FARNBOROUGH--Coinciding with its IntelligentEngine vision launched at the Singapore Airshow in February, which tied together Rolls-Royce's world of products and services, the OEM showcased four robotics projects it is developing for engine maintenance at Farnborough on Tuesday (July 17).
James Kell, an on-wing technologist based at Rolls-Royce’s Derby headquarters working on the projects, says the repair technology division targets the creation of new and innovative repair techniques for when an engine comes back into the workshop. “When it comes back in for overhaul, we want to ensure we can repair those engines quickly and cheaply,” he says.
For its remote boreblending robots innovation, the technology enables technicians to get inside an engine to repair damaged compressor blades while they are still inside. Rolls’ in-house teams and the University of Nottingham collaborated to develop the robotic boreblending machine designed for granting engineers remote controlled access. Once the tool is installed, teams in close proximity to the engine can hand over control to trained experts at the Rolls-Royce Aircraft Availability Centre in Derby, which it opened in summer 2017. “This device started off as an idea we had around 3.5 years ago and developed into a full-scale engine demonstration,” Kell says. “This asset basically allows us to service our engines within hours rather than days so this could potentially be a revolutionary idea.”
Rolls’ "inspect" project utilizes fiber network cameras permanently housed inside an engine—essentially allowing the engine to inspect itself when in the air and report any maintenance requirements. “This is a device where we are suggesting that rather than having just ears on our health monitoring system we can also have eyes on there,” says Kell about the project, which was partly funded by public body Innovate UK. It also involved input from partners including British pressure sensors manufacturer Oxsensis, electro optical specialist BJR Systems, electronic engineering consultancy Roke Manor and frequent collaborator the University of Nottingham.
Another project is the "swarm robots" initiative, which sees small robots measuring around 10mm in diameter that resemble beetle insects deployed to far reaching parts of the engine’s combustion chamber. By using a camera attached to the swarm-robots, a live video is then fed back to the operator, resulting in a visual inspection without removing the engine from the aircraft. Kell says this method is a much more efficient way of performing an inspection as opposed to a more conventional fashion, which he says can take as long as five hours. Harvard University conducted work into the structure of the walking robot device, while the University of Nottingham devised methods to get the beetles in and out of the engine.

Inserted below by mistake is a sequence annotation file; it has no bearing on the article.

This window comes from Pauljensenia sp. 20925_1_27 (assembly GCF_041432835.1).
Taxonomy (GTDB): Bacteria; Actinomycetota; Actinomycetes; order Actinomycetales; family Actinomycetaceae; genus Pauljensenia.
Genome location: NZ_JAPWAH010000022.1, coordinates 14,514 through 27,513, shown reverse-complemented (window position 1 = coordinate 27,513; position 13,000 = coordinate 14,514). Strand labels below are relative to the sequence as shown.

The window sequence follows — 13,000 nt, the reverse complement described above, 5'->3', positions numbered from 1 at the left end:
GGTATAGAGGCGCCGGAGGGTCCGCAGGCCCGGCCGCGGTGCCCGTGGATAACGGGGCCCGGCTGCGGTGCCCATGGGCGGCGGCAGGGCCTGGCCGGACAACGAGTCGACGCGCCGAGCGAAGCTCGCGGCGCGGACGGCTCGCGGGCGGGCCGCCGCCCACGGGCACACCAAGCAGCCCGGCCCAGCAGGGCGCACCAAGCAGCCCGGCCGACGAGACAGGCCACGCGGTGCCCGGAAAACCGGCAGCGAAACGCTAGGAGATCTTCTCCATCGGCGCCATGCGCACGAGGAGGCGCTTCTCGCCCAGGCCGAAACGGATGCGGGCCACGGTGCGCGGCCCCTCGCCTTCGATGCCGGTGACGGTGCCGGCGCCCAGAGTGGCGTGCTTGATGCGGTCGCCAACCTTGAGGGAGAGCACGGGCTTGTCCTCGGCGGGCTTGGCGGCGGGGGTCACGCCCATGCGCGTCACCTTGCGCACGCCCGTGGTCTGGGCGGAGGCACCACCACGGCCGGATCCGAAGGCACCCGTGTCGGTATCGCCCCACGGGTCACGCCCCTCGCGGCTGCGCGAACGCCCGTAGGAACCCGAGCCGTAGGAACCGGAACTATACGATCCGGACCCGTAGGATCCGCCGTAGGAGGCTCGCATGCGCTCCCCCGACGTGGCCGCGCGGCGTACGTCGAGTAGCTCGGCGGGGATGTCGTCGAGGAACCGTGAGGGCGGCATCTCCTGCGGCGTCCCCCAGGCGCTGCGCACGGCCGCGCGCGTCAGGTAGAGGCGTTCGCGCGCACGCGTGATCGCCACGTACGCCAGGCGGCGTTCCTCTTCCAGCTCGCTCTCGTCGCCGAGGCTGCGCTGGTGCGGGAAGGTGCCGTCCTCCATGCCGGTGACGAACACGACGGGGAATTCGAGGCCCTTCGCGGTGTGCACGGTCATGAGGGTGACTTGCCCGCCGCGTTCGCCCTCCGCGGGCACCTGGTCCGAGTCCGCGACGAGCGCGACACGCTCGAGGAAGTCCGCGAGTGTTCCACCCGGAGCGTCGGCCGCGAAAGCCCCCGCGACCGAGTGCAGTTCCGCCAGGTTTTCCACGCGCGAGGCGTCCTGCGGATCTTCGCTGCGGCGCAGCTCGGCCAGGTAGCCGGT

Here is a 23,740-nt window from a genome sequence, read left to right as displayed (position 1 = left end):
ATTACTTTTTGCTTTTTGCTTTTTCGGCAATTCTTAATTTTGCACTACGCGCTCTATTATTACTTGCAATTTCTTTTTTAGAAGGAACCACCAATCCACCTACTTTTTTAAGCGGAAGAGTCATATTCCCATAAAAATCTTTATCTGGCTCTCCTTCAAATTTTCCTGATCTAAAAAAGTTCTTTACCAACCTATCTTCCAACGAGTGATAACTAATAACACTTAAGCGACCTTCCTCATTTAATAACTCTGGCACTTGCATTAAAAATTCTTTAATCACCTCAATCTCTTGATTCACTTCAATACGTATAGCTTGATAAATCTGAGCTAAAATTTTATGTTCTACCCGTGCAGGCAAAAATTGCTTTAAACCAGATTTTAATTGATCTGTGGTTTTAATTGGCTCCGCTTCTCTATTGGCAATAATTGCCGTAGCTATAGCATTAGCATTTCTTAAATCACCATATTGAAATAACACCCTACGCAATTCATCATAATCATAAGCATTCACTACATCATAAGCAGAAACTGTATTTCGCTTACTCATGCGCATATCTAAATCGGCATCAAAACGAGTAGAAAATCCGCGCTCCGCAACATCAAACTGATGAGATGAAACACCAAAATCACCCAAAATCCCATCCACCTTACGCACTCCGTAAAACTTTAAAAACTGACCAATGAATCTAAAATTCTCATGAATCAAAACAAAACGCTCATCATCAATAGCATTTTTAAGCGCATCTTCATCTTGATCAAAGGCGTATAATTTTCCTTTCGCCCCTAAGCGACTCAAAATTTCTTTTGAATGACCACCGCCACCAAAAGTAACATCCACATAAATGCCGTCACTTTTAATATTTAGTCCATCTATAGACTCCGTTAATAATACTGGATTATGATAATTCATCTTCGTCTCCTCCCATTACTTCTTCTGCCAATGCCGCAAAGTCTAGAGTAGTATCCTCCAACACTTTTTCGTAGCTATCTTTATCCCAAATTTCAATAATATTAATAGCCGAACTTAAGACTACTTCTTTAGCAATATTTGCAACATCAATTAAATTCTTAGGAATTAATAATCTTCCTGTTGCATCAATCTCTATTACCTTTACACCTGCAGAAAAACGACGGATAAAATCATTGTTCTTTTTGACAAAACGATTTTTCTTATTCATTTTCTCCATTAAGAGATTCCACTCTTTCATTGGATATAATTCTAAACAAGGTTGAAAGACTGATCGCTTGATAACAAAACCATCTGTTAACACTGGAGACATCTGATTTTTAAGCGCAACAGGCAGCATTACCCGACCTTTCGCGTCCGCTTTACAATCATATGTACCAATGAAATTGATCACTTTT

The snake robot is also central to one of Rolls’ projects. Dubbed "Flare," a pair of the snake robots travel through the engine—not to help remove material like the swarm robots, but instead to place it back inside. “Here we are trying to patch repairs to damaged thermal barrier coatings,” Kell says. Collaborating with the University of Nottingham and metal spray equipment and systems specialist Metallisation, along with funding from the Aerospace Technology Institute, Rolls seeks to carry out a patch repair rather than bringing an engine back to full health. “This ensures the engine comes back into a scheduled maintenance overhaul at the right time instead of too early,” he says.
Kell says Rolls is operating on individual timeframes for all four projects, with some closer to being introduced than others. He says the remote boreblending robots are undergoing testing and will begin to be introduced over the next few years, yet concedes that in the case of the inspect robotics, it could be a while yet before they even see an engine.